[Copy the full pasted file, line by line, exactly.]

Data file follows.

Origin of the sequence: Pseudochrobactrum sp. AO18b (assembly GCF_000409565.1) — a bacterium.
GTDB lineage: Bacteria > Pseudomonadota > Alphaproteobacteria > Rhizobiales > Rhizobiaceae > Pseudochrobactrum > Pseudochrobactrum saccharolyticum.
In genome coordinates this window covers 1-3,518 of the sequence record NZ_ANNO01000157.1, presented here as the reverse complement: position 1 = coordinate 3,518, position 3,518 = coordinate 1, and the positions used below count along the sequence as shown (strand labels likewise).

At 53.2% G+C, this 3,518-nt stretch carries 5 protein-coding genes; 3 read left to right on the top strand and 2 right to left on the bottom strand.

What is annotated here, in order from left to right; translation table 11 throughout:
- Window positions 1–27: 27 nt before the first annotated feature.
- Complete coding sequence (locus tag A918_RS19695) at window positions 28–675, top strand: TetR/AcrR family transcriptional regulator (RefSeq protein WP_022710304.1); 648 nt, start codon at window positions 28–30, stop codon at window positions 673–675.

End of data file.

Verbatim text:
Origin of the sequence: Pseudochrobactrum sp. AO18b (assembly GCF_000409565.1) — a bacterium.
GTDB lineage: Bacteria > Pseudomonadota > Alphaproteobacteria > Rhizobiales > Rhizobiaceae > Pseudochrobactrum > Pseudochrobactrum saccharolyticum.
In genome coordinates this window covers 1-3,518 of the sequence record NZ_ANNO01000157.1, presented here as the reverse complement: position 1 = coordinate 3,518, position 3,518 = coordinate 1, and the positions used below count along the sequence as shown (strand labels likewise).

At 53.2% G+C, this 3,518-nt stretch carries 5 protein-coding genes; 3 read left to right on the top strand and 2 right to left on the bottom strand.

What is annotated here, in order from left to right; translation table 11 throughout:
- Window positions 1–27: 27 nt before the first annotated feature.
- Complete coding sequence (locus tag A918_RS19695) at window positions 28–675, top strand: TetR/AcrR family transcriptional regulator (RefSeq protein WP_022710304.1); 648 nt, start codon at window positions 28–30, stop codon at window positions 673–675.